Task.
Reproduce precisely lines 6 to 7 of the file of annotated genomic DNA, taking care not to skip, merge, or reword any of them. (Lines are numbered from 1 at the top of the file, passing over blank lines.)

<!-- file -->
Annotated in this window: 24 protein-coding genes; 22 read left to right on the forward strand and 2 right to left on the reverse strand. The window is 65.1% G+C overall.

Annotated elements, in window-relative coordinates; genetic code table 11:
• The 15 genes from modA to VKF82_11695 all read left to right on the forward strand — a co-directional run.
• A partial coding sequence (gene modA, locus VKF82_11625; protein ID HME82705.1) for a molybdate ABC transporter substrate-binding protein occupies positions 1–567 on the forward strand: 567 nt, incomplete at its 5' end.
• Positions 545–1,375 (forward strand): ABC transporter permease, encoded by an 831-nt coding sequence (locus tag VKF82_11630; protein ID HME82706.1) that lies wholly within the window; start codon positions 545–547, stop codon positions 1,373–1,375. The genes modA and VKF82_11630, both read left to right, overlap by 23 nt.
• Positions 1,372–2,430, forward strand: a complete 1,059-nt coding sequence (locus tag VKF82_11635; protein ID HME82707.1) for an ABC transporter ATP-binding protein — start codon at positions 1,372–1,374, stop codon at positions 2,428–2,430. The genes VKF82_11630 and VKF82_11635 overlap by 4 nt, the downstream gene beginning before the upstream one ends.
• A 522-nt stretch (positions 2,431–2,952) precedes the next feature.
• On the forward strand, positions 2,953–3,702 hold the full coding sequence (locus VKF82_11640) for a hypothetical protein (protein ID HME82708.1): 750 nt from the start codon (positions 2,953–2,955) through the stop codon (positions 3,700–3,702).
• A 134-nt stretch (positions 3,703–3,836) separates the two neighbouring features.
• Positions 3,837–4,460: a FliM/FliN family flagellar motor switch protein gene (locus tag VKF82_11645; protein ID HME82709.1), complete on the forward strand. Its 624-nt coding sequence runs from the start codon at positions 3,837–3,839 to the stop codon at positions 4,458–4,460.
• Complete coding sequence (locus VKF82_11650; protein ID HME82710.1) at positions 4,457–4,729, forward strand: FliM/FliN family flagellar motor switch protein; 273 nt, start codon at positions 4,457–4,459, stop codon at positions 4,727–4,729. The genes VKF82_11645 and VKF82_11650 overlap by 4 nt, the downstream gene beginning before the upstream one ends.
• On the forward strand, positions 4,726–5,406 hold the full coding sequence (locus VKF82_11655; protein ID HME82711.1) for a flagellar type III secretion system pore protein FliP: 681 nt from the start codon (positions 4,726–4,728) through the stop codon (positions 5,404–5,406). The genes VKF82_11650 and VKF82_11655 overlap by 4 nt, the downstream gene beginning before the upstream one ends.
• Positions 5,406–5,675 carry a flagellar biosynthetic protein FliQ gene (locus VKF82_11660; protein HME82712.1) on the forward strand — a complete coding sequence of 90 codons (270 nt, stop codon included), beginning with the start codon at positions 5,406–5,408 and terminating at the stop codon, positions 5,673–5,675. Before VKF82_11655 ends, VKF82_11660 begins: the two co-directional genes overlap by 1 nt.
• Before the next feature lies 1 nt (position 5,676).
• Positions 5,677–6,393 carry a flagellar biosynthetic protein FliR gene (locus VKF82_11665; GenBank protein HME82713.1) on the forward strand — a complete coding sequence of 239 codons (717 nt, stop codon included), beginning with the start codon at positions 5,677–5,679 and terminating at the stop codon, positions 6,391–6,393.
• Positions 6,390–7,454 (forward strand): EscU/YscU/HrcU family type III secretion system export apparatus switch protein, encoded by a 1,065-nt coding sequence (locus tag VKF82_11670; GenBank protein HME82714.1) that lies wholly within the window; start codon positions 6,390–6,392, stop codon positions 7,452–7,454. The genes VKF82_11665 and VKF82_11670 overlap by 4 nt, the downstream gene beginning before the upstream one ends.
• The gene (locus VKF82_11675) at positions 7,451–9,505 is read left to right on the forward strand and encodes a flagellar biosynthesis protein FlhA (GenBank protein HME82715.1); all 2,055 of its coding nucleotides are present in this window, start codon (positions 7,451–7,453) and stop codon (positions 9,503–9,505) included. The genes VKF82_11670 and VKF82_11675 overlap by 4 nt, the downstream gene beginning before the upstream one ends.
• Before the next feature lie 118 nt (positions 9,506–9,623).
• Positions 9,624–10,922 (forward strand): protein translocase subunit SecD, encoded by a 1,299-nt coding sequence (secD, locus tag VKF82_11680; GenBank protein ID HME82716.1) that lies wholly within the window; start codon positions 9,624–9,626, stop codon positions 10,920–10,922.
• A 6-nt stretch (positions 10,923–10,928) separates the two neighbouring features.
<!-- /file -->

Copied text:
• Positions 1,372–2,430, forward strand: a complete 1,059-nt coding sequence (locus tag VKF82_11635; protein ID HME82707.1) for an ABC transporter ATP-binding protein — start codon at positions 1,372–1,374, stop codon at positions 2,428–2,430. The genes VKF82_11630 and VKF82_11635 overlap by 4 nt, the downstream gene beginning before the upstream one ends.
• A 522-nt stretch (positions 2,431–2,952) precedes the next feature.